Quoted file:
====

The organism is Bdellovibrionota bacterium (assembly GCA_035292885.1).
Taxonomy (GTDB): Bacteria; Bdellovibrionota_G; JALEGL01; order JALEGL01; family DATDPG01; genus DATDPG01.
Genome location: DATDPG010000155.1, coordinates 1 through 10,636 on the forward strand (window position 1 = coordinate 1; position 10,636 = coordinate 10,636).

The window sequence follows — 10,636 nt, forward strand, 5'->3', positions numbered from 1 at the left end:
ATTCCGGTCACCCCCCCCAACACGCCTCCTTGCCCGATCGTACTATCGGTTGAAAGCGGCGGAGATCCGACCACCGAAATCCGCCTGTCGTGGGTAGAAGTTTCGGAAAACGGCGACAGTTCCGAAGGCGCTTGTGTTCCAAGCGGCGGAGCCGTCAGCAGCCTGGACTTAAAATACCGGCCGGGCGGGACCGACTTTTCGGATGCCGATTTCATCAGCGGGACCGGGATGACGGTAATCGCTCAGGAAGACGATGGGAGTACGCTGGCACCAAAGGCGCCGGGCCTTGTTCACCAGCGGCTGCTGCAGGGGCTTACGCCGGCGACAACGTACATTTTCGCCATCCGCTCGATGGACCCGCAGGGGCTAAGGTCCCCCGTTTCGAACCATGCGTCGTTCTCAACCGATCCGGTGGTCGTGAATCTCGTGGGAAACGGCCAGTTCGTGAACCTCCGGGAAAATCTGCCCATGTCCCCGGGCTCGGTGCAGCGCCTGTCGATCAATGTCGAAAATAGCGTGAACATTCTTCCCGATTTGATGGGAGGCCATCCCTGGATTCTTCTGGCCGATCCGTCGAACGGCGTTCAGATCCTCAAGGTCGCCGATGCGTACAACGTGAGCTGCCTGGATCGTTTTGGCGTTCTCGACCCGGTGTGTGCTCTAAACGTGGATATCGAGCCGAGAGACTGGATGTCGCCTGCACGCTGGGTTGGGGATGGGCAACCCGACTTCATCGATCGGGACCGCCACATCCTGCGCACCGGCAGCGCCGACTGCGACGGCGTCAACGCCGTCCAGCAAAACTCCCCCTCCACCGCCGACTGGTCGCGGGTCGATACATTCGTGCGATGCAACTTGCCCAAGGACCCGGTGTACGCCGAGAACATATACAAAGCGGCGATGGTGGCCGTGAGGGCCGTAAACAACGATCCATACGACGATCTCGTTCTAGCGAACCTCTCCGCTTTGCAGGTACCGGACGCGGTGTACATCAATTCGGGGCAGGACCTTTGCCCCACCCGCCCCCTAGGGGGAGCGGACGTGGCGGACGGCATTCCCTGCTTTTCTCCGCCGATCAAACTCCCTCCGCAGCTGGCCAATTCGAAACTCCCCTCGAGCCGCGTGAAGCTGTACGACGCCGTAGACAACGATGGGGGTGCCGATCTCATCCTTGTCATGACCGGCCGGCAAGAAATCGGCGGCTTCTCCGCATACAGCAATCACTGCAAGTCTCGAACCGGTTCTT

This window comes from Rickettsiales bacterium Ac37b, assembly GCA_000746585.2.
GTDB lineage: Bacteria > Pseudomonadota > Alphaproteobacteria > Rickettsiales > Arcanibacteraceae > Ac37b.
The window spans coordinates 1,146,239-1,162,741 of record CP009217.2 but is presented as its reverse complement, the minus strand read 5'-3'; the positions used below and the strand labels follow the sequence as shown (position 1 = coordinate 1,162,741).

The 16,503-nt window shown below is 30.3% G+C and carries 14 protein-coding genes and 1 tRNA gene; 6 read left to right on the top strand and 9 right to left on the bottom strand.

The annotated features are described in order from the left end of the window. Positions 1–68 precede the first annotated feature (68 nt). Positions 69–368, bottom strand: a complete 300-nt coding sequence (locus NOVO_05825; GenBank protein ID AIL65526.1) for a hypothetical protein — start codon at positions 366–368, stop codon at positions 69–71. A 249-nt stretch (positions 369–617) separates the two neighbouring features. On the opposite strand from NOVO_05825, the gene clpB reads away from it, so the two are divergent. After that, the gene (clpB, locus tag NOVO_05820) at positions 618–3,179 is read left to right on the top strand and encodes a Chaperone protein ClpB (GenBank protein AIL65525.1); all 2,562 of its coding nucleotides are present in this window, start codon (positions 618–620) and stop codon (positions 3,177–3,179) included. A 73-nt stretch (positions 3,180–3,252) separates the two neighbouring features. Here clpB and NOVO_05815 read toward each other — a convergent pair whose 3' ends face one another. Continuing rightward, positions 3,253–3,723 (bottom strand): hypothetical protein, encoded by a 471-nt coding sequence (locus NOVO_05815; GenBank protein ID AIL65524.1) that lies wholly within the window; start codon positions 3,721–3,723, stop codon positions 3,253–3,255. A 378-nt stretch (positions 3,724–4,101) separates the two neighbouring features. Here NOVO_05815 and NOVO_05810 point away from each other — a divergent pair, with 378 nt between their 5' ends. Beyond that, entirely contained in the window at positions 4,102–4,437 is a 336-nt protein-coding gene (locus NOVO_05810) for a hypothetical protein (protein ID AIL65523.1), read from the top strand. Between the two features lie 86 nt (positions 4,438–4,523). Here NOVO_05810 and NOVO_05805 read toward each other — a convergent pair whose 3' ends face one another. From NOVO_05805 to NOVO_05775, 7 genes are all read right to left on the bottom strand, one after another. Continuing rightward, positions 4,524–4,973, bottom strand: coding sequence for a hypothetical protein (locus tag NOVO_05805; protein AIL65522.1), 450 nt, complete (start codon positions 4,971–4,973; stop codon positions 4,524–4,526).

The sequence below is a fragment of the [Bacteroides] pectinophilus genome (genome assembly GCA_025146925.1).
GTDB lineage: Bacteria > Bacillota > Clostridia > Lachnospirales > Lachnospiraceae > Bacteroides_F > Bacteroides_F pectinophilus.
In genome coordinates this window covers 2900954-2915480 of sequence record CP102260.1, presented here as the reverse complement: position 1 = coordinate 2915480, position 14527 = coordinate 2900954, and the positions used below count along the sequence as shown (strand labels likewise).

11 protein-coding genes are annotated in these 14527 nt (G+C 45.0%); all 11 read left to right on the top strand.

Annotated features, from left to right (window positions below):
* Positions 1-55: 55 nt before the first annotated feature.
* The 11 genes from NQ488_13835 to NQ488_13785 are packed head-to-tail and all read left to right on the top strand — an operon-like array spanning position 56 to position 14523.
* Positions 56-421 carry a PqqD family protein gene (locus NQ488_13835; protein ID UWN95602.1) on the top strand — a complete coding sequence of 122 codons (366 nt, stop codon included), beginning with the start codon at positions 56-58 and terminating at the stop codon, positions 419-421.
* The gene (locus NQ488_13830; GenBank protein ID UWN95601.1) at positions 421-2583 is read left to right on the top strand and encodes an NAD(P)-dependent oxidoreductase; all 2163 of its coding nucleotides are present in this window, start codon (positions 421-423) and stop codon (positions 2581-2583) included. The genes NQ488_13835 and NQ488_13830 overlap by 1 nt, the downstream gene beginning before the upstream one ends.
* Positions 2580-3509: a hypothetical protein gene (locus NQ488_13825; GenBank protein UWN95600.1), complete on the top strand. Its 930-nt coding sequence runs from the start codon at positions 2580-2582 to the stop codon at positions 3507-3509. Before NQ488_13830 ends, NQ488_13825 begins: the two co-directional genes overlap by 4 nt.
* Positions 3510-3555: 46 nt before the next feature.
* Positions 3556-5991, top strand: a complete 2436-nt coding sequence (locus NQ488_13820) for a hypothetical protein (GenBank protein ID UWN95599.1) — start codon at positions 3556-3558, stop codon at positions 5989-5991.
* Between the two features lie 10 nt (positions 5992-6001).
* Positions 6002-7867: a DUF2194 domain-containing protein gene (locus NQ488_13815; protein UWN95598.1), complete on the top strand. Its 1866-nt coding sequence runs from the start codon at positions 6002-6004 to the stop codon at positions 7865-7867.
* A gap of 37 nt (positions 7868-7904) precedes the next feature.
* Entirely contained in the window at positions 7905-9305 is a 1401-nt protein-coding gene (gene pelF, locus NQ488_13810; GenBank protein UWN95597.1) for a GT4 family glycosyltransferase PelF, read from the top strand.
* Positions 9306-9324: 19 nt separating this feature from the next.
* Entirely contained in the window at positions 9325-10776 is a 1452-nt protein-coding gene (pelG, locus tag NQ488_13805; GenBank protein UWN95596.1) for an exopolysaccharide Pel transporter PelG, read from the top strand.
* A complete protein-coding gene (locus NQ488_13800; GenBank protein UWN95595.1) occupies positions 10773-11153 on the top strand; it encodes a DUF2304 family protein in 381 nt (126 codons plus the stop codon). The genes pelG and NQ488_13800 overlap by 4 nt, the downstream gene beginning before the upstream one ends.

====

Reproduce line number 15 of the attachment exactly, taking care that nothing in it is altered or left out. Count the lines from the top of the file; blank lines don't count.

Annotated features, from left to right (window positions below):